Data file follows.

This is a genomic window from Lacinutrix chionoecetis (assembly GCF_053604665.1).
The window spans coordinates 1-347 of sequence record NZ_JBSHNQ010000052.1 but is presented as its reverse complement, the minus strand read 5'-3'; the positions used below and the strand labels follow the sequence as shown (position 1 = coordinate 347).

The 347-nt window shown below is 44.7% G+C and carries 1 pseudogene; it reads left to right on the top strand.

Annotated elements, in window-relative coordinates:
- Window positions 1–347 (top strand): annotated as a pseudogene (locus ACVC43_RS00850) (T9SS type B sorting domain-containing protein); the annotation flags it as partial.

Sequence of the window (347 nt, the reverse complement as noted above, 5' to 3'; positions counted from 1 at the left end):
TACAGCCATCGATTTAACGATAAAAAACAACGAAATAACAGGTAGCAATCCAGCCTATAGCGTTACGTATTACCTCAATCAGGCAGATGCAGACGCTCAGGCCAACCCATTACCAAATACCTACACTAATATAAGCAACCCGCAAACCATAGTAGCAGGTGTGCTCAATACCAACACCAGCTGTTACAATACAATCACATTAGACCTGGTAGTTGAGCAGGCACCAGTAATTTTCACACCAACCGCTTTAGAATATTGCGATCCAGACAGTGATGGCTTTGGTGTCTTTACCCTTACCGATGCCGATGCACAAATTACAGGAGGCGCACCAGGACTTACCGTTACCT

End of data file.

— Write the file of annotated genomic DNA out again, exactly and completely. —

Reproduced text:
This is a genomic window from Lacinutrix chionoecetis (assembly GCF_053604665.1).
The window spans coordinates 1-347 of sequence record NZ_JBSHNQ010000052.1 but is presented as its reverse complement, the minus strand read 5'-3'; the positions used below and the strand labels follow the sequence as shown (position 1 = coordinate 347).

The 347-nt window shown below is 44.7% G+C and carries 1 pseudogene; it reads left to right on the top strand.

Annotated elements, in window-relative coordinates:
- Window positions 1–347 (top strand): annotated as a pseudogene (locus ACVC43_RS00850) (T9SS type B sorting domain-containing protein); the annotation flags it as partial.

Sequence of the window (347 nt, the reverse complement as noted above, 5' to 3'; positions counted from 1 at the left end):
TACAGCCATCGATTTAACGATAAAAAACAACGAAATAACAGGTAGCAATCCAGCCTATAGCGTTACGTATTACCTCAATCAGGCAGATGCAGACGCTCAGGCCAACCCATTACCAAATACCTACACTAATATAAGCAACCCGCAAACCATAGTAGCAGGTGTGCTCAATACCAACACCAGCTGTTACAATACAATCACATTAGACCTGGTAGTTGAGCAGGCACCAGTAATTTTCACACCAACCGCTTTAGAATATTGCGATCCAGACAGTGATGGCTTTGGTGTCTTTACCCTTACCGATGCCGATGCACAAATTACAGGAGGCGCACCAGGACTTACCGTTACCT